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Historic: The 26-Year-Old Behind the First 3D-Printed, Metal Gun Part

"Enjoy the benefits of a short firearm with less of the annoying concussion..."

A former Marine turned entrepreneur thinks of himself as a trailblazer in the 3D-printing industry, developing what is being called the first 3D-printed gun part made of metal.

sintercore auxetik The Michigan-based company Sintercore created a metal brake muzzle called Auxetik for AR-15 pistols. (Photo: Sintercore)

Neal Brace, went to business school at Grand Valley State University in Michigan --  after he completed service as an infantryman in 2009 -- and taught himself computerized design. From there, he developed a muzzle brake design through his company Sintercore, which he is now marketing to gun enthusiasts and law enforcement special response units.

The muzzle brake counters recoil and the upward rising of the barrel on things like AR-15 pistols as it disperses gases, but it works well with the standard rifle barrel length as well. The benefit of creating one with a 3D printer is the amount of detail that can be put into the piece.

"It has a very intricate internal geometry," the 26-year-old told TheBlaze of his muzzle brake called Auxetik (pronounced "awg-ZET-ik").

Thus far, Brace said feedback for Auxetik has been positive for those who have tested it, but many are "astounded" by the cost. The small piece retails for $300. Other muzzle brakes can retail from between $50 to $150.

The high cost at this point is due to the complexity for 3D printers to print the custom design in metal, a technology that is sure to improve though as the industry continues to grow.

Sintercore's website describes the piece as made of 100-percent Inconel superalloy, which "is as strong as steel and as corrosion resistant as titanium."

auxetik Auxetik has been called the first metallic gun part made with a 3D printer. (Photo: Sintercore)

"Enjoy the benefits of a short firearm with less of the annoying concussion: our design was specifically designed to address this concern," Sintercore states.

What makes this 3D-printed design special? The muzzle brake has linear gas vents, which Sintercore states "allow an amount of gas to meter out of the first expansion chamber and flow forward into the second expansion chamber." The vents, which the website claims cannot be as easily made through traditional manufacturing, provides increased concussion control.

Last month, GizMag explained in-depth how a semiautomatic, AR-15 rifle is transformed into a pistol and can benefit from a muzzle brake like Auxetik:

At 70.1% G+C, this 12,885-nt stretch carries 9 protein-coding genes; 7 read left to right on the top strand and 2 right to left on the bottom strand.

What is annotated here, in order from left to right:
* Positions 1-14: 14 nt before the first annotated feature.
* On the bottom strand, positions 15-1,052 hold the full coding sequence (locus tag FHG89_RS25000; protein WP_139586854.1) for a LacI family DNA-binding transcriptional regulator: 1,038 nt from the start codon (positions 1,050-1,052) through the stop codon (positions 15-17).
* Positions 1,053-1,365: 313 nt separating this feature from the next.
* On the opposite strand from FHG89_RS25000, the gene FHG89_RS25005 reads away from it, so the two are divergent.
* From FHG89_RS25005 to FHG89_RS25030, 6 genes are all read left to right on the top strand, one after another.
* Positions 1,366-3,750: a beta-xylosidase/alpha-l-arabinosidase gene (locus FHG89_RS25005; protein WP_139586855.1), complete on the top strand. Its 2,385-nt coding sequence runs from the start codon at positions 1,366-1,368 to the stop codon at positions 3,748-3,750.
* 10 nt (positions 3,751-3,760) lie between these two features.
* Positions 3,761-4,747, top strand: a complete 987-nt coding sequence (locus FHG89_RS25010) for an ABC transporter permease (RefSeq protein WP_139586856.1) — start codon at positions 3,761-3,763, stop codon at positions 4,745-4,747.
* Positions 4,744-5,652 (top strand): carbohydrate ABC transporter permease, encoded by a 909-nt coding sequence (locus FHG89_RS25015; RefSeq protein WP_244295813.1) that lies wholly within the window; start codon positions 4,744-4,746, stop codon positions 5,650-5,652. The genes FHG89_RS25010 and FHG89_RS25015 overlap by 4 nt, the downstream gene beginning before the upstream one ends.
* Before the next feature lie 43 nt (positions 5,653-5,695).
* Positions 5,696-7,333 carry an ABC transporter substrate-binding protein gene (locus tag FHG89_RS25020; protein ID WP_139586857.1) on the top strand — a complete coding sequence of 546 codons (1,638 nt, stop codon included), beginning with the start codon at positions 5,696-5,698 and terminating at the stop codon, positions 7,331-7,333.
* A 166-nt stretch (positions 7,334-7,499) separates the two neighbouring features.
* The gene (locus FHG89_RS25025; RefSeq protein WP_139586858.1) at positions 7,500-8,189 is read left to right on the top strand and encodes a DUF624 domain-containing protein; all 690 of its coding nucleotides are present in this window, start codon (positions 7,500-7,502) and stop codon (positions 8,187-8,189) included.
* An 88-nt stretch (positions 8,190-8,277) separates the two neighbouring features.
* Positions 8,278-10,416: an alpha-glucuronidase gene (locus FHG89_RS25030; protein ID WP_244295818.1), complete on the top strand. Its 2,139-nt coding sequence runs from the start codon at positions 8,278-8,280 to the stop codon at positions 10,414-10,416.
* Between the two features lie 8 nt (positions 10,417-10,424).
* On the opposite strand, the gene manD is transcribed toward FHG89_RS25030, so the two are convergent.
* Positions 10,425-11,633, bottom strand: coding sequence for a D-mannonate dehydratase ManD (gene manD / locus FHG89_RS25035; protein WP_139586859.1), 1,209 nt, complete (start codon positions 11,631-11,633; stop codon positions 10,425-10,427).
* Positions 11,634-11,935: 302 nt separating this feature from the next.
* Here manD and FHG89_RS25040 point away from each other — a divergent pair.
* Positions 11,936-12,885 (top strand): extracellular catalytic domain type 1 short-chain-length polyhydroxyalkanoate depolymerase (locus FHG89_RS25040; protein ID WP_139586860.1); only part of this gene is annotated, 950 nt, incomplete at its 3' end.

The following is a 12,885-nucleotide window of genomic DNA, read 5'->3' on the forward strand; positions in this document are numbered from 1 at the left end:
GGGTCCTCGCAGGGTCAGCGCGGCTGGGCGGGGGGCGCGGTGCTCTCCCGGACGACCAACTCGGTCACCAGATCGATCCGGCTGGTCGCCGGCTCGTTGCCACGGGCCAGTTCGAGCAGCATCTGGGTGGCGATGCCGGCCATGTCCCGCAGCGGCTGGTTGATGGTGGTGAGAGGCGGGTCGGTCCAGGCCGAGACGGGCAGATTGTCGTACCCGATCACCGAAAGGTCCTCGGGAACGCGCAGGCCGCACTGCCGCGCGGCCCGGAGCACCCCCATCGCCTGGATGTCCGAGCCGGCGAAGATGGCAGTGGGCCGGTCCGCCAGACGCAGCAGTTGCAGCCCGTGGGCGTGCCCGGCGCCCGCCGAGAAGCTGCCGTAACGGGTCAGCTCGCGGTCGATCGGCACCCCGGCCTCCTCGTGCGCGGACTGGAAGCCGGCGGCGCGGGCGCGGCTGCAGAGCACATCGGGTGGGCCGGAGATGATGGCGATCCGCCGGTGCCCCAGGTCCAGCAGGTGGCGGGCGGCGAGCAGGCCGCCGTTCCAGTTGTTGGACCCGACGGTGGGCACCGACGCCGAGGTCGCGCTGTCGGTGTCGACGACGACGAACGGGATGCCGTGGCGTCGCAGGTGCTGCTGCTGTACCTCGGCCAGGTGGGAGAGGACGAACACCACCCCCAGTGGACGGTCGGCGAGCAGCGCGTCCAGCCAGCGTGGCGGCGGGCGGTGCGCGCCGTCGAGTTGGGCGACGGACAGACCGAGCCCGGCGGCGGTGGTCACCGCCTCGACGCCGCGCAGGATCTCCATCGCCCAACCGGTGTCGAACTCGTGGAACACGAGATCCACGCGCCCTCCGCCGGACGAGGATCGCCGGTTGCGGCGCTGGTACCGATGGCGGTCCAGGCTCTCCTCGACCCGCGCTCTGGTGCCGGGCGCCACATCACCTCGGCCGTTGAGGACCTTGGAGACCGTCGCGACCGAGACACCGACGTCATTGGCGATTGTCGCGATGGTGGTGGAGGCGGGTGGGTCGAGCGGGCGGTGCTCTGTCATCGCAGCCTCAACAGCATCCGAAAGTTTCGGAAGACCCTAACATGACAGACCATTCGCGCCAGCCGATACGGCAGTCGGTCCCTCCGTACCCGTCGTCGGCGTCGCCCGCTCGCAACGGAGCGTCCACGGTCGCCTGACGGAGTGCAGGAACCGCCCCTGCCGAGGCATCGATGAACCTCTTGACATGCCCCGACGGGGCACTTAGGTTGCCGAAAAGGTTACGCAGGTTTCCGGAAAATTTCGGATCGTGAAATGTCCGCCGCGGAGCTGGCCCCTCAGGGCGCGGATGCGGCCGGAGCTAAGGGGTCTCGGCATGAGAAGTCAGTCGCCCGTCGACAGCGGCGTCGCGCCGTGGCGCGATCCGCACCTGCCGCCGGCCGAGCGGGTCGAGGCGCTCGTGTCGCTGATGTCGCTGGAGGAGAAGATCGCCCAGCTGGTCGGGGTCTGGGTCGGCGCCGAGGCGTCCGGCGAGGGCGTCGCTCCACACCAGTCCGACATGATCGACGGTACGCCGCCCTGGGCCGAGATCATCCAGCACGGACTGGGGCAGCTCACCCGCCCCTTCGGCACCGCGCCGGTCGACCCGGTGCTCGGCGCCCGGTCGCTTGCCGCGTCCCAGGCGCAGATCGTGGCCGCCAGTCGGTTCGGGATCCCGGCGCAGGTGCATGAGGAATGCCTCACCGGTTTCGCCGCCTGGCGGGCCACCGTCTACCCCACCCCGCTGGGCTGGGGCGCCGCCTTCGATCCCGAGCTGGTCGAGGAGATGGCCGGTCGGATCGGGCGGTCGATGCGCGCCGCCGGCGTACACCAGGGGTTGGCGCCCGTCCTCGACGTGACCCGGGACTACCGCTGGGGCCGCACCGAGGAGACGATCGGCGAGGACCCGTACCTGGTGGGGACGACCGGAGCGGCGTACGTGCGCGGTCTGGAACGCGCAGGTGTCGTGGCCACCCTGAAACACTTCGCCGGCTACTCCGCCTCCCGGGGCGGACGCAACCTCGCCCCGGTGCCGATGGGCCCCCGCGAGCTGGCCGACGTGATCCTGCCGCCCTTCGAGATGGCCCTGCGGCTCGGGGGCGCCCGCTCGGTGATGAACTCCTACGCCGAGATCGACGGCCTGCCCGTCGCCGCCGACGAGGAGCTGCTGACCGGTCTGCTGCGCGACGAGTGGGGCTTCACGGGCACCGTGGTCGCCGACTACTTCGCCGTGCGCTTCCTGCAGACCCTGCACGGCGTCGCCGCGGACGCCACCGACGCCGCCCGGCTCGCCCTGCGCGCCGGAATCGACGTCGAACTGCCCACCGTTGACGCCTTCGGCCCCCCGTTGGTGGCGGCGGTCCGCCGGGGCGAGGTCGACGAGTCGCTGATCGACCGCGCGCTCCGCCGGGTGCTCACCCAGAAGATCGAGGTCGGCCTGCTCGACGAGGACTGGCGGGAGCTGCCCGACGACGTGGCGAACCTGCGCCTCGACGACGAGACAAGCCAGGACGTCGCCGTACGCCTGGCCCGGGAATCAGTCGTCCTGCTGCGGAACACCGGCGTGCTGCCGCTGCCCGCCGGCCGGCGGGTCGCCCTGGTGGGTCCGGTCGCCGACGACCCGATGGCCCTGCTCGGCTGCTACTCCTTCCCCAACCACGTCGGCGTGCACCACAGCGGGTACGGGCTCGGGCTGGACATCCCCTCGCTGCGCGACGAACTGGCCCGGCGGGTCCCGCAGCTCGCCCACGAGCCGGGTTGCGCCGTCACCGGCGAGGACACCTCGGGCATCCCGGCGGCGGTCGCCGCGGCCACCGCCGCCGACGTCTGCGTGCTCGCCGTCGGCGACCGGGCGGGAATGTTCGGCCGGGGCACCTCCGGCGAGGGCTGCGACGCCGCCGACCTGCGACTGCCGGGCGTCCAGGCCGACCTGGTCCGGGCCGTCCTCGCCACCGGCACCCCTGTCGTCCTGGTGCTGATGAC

When the stock of an AR-15 is removed and there is only one grip, it is considered under US ATF (Alcohol, Tobacco, and Firearms) regulations to be a pistol. This allows it to be used with a short barrel, typically in the 6 to 12 inch range, whereas as a rifle the barrel must be longer than 16 inches to avoid special licensing requirements.

The AR-15 pistol modification does not result in the most practical firearm. Such a pistol has stronger recoil and muzzle flip than do the rifle versions, as you might expect from a lighter gun, the backward shift in the center of mass of the gun and the loss of stabilization from the stock. Adding a muzzle brake to direct the propellant gases emerging from the barrel upwards and backwards help to minimize these effects, and make the pistol more controllable.

Brace called his Michigan-based company a "one-man-band" at the moment. He develops the designs and hires a manufacturer who owns the 3D printing machines to create the physical product.

Watch this video showing Auxetik in action:

Brace started making Auxetik last year, ordering several different prototypes at one time. From there, he tested and refined the designs for about six months until he had the final product.

Although he just plans to start shipping out pre-orders this week and wants to focus on getting Auxetik off and running, Brace envisions his company specializing in custom parts someday.

"100 percent personalized gear to suit their individual tastes," as Brace described it. "Tune them so that they can perform as the individual wants them to."

Learn more about Sintercore's 3D-printing consulting and Auxetik on Brace's website or his YouTube channel, which discusses many of the realities of 3D printing and ideas.

(H/T: MLive)

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